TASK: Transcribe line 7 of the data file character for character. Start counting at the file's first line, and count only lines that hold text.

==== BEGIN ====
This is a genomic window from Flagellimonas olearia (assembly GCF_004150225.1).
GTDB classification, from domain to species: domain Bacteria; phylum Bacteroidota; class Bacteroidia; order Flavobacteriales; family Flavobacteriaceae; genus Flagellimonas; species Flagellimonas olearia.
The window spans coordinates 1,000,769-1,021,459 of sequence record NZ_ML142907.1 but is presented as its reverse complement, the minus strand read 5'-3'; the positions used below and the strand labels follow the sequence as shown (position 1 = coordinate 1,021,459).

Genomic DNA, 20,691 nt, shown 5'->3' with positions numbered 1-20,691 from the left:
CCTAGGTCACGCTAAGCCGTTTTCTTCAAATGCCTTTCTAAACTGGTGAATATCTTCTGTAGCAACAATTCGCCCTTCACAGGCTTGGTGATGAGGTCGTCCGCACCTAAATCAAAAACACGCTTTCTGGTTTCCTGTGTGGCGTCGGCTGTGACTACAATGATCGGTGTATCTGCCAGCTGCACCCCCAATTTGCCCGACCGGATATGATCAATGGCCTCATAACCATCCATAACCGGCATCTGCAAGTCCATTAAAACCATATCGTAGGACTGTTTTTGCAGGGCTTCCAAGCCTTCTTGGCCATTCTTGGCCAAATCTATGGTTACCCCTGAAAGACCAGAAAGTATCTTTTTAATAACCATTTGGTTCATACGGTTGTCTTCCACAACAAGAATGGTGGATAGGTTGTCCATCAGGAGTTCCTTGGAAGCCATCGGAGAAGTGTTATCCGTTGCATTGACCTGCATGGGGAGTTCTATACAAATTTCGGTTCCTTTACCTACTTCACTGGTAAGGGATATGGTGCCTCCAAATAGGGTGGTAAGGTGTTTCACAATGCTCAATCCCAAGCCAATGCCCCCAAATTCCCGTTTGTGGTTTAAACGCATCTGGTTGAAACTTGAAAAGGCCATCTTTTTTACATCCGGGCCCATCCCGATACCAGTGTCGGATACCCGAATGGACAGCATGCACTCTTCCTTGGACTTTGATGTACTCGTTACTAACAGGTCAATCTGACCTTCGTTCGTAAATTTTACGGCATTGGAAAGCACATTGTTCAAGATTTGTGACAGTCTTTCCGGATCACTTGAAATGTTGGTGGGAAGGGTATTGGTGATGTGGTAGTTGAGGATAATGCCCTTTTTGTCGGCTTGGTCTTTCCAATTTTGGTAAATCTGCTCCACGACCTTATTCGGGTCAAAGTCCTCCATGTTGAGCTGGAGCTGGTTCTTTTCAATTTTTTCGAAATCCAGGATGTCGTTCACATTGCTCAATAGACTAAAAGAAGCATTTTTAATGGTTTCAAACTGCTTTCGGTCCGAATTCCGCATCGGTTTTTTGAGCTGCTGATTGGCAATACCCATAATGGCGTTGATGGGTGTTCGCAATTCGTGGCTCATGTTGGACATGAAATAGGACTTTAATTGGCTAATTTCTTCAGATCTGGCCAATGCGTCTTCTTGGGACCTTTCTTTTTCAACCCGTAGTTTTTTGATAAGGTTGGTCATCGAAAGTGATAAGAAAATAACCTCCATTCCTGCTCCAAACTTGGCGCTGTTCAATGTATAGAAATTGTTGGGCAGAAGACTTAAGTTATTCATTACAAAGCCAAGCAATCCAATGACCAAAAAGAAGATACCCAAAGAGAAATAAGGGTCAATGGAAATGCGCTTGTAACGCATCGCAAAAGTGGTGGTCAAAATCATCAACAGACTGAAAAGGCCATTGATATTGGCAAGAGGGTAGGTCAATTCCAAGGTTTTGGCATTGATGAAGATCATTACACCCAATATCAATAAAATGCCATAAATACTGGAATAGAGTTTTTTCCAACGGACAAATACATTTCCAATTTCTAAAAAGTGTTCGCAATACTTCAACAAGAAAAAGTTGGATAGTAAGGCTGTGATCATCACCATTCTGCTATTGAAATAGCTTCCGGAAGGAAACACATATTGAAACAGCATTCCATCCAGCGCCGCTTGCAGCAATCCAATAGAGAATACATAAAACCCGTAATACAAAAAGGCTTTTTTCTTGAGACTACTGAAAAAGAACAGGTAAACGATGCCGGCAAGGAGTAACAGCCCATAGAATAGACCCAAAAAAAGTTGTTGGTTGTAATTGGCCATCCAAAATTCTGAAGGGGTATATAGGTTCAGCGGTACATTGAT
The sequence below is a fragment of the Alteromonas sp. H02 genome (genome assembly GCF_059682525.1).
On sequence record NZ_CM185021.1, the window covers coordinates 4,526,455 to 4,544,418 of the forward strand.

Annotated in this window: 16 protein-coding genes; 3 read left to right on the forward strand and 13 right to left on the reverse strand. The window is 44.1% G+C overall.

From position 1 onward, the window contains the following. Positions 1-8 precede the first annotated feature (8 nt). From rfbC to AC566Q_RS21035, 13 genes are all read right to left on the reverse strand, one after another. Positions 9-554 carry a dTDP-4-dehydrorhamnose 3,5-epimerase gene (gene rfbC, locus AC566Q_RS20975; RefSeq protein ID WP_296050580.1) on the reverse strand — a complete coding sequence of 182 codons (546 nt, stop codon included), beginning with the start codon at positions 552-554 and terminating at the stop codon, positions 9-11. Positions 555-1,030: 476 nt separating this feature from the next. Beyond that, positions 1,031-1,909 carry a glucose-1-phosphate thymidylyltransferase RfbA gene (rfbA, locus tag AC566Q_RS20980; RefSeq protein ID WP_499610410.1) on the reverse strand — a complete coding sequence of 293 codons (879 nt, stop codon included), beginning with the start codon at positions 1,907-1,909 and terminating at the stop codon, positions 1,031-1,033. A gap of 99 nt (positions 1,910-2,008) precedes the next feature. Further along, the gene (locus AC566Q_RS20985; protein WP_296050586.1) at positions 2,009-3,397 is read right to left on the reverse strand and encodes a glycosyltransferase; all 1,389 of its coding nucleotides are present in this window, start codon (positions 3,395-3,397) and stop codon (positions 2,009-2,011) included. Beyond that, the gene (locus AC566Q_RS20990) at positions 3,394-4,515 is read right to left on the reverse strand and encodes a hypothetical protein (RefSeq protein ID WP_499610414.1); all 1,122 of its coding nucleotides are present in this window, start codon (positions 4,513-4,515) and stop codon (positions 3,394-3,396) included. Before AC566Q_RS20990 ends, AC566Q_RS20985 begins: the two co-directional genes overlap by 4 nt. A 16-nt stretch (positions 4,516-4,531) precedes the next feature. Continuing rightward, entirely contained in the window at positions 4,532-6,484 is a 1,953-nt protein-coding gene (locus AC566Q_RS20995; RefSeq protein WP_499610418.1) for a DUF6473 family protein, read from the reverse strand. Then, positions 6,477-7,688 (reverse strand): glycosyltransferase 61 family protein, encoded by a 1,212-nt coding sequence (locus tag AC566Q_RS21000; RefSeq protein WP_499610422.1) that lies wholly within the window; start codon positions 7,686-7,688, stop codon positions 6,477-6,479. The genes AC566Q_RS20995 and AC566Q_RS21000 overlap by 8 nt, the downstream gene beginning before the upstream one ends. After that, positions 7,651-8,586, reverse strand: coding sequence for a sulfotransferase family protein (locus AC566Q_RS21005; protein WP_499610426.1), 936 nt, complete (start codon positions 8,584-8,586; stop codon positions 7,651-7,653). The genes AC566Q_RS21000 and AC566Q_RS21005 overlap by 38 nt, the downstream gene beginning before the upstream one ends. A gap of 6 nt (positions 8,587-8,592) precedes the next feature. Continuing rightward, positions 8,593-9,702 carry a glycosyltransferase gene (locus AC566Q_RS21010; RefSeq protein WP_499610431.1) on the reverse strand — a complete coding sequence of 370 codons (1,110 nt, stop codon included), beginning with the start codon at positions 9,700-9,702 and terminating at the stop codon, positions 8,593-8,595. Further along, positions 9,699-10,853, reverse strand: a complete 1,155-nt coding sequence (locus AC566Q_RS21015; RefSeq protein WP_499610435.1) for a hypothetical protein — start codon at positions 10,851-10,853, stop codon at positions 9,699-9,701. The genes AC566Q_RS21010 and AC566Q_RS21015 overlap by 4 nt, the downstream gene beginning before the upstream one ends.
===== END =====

On sequence record NZ_CM185021.1, the window covers coordinates 4,526,455 to 4,544,418 of the forward strand.